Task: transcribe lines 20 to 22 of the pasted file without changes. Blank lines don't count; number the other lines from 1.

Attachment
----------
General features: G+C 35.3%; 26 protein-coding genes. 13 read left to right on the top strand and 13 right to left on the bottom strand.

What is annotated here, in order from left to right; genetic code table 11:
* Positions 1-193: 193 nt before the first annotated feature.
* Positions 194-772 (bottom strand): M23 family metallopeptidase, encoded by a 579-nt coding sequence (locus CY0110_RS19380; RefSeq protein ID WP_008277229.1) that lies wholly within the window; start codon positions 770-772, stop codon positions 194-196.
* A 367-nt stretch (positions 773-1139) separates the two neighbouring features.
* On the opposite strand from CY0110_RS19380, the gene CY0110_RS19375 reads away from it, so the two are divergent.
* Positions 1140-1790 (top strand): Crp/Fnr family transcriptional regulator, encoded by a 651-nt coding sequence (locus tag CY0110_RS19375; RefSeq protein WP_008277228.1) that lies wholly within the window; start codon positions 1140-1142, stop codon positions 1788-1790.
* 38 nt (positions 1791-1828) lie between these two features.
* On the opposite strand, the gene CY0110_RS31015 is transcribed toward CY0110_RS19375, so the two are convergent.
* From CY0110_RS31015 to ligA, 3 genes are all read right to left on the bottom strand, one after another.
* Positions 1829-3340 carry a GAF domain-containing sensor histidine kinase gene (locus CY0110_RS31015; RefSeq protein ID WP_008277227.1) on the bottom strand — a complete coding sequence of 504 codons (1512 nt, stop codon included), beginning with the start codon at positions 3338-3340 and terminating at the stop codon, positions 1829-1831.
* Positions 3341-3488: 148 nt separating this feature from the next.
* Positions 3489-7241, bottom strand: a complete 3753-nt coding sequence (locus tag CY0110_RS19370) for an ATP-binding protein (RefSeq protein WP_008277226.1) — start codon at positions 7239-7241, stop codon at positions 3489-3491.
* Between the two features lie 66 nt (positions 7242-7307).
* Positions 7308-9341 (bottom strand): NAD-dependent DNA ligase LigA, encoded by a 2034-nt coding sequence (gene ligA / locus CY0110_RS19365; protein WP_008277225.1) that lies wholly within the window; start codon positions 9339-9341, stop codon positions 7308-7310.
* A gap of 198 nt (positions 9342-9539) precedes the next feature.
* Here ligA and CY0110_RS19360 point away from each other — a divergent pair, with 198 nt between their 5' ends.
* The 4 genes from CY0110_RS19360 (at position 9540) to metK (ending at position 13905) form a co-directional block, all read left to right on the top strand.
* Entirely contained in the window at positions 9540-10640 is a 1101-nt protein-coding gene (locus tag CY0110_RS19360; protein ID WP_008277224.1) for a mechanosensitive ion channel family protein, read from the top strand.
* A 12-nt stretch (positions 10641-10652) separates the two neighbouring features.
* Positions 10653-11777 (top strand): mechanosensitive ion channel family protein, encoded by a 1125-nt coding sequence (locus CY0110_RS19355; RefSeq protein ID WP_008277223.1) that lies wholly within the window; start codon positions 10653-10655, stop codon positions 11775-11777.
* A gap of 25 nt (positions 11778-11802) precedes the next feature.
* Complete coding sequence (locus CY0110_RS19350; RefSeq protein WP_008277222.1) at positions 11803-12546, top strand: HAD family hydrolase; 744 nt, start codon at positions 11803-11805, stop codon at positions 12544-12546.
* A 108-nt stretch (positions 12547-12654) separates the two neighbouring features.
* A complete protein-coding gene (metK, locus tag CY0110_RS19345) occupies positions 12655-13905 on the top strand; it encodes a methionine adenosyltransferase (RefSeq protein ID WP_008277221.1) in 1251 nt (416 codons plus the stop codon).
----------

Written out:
* A 12-nt stretch (positions 10641-10652) separates the two neighbouring features.
* Positions 10653-11777 (top strand): mechanosensitive ion channel family protein, encoded by a 1125-nt coding sequence (locus CY0110_RS19355; RefSeq protein ID WP_008277223.1) that lies wholly within the window; start codon positions 10653-10655, stop codon positions 11775-11777.
* A gap of 25 nt (positions 11778-11802) precedes the next feature.